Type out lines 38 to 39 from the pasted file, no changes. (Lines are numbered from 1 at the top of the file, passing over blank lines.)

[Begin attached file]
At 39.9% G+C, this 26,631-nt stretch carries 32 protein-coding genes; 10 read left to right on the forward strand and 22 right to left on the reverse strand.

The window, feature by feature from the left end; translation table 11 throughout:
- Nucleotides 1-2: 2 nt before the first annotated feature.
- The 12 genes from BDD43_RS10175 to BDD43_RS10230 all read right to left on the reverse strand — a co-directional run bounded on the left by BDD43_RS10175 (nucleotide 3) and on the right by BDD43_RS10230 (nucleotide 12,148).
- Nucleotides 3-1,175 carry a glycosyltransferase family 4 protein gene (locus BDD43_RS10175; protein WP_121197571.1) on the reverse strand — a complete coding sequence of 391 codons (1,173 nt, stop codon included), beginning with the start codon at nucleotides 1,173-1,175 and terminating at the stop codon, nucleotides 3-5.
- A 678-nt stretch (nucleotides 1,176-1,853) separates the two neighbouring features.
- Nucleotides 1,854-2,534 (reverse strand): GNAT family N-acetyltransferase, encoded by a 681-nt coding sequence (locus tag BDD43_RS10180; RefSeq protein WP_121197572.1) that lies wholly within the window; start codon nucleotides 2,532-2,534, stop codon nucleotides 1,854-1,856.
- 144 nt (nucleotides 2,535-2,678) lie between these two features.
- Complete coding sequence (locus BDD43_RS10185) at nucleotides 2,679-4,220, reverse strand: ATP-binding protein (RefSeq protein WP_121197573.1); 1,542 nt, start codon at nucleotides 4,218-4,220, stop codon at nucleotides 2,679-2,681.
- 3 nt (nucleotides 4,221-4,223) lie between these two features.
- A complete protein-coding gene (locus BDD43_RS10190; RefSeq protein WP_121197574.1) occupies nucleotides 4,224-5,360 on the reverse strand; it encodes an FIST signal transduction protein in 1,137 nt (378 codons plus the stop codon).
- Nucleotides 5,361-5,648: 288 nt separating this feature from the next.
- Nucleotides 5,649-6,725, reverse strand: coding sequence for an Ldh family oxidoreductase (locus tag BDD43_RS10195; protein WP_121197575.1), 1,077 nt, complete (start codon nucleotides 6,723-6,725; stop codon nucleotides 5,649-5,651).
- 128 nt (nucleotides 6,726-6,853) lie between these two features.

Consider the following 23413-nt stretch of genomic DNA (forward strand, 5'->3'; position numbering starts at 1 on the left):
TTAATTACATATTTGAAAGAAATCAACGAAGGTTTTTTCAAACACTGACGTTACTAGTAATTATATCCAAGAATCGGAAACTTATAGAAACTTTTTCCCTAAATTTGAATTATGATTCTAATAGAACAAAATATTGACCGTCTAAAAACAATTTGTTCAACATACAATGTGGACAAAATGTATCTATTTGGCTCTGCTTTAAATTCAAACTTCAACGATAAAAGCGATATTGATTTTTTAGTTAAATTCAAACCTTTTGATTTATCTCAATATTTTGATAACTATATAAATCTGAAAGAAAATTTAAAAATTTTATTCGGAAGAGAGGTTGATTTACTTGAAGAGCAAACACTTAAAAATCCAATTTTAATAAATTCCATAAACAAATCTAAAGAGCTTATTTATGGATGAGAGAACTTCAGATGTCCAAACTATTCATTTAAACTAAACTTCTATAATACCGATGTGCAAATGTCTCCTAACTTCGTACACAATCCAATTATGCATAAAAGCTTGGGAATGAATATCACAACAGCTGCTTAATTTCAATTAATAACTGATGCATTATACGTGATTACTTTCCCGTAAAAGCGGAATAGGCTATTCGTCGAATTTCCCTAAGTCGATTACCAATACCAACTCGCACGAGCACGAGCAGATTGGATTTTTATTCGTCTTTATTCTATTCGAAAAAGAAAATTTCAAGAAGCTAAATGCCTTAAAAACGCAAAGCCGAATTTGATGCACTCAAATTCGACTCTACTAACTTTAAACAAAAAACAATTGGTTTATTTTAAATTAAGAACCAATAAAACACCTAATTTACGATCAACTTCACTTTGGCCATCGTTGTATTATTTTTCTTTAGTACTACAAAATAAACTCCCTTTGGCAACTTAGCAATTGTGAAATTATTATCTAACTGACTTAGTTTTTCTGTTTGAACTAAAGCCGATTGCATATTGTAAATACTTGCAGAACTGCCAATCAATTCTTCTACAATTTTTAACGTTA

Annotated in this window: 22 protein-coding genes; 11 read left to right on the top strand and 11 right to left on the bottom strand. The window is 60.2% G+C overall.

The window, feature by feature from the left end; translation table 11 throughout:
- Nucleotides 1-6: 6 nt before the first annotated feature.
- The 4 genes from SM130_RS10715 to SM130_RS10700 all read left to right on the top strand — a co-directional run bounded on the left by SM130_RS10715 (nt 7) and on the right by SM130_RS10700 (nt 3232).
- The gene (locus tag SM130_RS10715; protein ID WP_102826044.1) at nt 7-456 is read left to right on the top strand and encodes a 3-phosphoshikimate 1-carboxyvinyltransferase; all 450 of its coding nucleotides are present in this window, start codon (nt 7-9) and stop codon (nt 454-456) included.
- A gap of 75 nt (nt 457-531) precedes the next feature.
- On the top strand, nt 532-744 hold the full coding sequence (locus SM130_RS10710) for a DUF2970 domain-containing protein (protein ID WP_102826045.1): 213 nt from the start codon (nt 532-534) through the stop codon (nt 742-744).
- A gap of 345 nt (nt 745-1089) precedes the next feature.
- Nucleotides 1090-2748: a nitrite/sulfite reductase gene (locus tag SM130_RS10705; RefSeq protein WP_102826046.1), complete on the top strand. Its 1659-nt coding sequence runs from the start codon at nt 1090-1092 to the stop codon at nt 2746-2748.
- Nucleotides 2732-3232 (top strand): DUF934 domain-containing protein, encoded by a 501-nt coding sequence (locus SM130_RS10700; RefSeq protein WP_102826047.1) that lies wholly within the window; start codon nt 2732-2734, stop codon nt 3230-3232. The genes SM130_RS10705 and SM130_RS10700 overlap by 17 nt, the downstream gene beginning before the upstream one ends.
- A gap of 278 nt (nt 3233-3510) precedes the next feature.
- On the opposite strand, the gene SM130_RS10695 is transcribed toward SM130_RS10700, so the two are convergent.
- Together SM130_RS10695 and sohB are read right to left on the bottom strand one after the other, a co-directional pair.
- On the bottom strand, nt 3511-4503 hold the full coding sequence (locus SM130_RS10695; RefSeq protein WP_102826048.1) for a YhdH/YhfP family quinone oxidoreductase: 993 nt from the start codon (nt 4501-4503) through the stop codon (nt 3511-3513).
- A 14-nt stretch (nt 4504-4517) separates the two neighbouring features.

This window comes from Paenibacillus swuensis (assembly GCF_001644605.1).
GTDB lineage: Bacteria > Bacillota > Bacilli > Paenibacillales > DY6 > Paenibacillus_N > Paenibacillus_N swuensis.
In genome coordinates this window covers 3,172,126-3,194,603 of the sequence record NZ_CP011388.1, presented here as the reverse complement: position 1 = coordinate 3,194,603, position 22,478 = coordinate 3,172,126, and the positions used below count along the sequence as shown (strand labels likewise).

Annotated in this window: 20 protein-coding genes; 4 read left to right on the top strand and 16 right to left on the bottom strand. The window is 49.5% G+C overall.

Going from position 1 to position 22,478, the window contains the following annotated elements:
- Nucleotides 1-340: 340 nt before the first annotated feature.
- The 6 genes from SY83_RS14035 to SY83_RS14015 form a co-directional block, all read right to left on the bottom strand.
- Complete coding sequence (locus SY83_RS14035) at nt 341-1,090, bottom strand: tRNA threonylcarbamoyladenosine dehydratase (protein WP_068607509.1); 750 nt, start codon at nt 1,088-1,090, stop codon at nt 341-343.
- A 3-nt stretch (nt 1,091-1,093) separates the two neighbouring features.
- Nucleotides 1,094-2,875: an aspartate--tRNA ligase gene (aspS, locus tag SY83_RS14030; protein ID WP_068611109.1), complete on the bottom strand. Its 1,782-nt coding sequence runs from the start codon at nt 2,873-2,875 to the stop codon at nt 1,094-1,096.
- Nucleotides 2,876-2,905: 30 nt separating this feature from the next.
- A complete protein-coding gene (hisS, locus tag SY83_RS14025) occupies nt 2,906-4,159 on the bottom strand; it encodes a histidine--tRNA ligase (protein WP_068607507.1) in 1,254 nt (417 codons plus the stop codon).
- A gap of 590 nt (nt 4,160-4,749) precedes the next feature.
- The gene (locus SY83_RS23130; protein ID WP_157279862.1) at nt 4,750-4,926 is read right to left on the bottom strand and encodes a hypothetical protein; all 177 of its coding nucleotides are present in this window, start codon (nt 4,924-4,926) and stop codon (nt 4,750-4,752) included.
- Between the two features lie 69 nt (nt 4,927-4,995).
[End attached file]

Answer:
- The 6 genes from SY83_RS14035 to SY83_RS14015 form a co-directional block, all read right to left on the bottom strand.
- Complete coding sequence (locus SY83_RS14035) at nt 341-1,090, bottom strand: tRNA threonylcarbamoyladenosine dehydratase (protein WP_068607509.1); 750 nt, start codon at nt 1,088-1,090, stop codon at nt 341-343.